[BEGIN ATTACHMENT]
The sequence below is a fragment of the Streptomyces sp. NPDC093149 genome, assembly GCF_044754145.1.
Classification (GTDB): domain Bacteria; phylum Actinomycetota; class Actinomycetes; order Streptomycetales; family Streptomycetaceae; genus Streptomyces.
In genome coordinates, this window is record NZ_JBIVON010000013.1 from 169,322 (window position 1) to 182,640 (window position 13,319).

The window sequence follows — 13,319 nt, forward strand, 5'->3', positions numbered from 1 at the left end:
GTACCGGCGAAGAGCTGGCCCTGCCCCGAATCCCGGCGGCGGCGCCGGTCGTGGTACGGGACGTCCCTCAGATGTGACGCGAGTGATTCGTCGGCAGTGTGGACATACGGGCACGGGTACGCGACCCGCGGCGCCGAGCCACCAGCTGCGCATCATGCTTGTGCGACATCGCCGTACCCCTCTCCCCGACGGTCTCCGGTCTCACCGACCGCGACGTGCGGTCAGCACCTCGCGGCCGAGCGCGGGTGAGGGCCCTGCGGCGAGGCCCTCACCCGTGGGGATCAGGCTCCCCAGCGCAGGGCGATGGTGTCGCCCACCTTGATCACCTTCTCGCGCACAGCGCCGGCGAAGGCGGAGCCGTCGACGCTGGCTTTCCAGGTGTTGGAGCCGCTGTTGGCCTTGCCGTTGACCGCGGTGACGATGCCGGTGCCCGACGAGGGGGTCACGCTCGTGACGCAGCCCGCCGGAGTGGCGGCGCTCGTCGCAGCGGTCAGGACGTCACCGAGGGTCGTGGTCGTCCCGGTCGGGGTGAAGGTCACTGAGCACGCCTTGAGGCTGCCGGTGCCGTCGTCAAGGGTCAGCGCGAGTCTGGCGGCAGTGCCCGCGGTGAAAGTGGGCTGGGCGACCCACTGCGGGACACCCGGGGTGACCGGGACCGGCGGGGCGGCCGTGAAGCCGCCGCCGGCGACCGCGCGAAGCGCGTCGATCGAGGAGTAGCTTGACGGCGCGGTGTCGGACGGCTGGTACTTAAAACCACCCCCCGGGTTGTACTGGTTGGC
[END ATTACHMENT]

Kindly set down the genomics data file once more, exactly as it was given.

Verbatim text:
The sequence below is a fragment of the Streptomyces sp. NPDC093149 genome, assembly GCF_044754145.1.
Classification (GTDB): domain Bacteria; phylum Actinomycetota; class Actinomycetes; order Streptomycetales; family Streptomycetaceae; genus Streptomyces.
In genome coordinates, this window is record NZ_JBIVON010000013.1 from 169,322 (window position 1) to 182,640 (window position 13,319).

The window sequence follows — 13,319 nt, forward strand, 5'->3', positions numbered from 1 at the left end:
GTACCGGCGAAGAGCTGGCCCTGCCCCGAATCCCGGCGGCGGCGCCGGTCGTGGTACGGGACGTCCCTCAGATGTGACGCGAGTGATTCGTCGGCAGTGTGGACATACGGGCACGGGTACGCGACCCGCGGCGCCGAGCCACCAGCTGCGCATCATGCTTGTGCGACATCGCCGTACCCCTCTCCCCGACGGTCTCCGGTCTCACCGACCGCGACGTGCGGTCAGCACCTCGCGGCCGAGCGCGGGTGAGGGCCCTGCGGCGAGGCCCTCACCCGTGGGGATCAGGCTCCCCAGCGCAGGGCGATGGTGTCGCCCACCTTGATCACCTTCTCGCGCACAGCGCCGGCGAAGGCGGAGCCGTCGACGCTGGCTTTCCAGGTGTTGGAGCCGCTGTTGGCCTTGCCGTTGACCGCGGTGACGATGCCGGTGCCCGACGAGGGGGTCACGCTCGTGACGCAGCCCGCCGGAGTGGCGGCGCTCGTCGCAGCGGTCAGGACGTCACCGAGGGTCGTGGTCGTCCCGGTCGGGGTGAAGGTCACTGAGCACGCCTTGAGGCTGCCGGTGCCGTCGTCAAGGGTCAGCGCGAGTCTGGCGGCAGTGCCCGCGGTGAAAGTGGGCTGGGCGACCCACTGCGGGACACCCGGGGTGACCGGGACCGGCGGGGCGGCCGTGAAGCCGCCGCCGGCGACCGCGCGAAGCGCGTCGATCGAGGAGTAGCTTGACGGCGCGGTGTCGGACGGCTGGTACTTAAAACCACCCCCCGGGTTGTACTGGTTGGC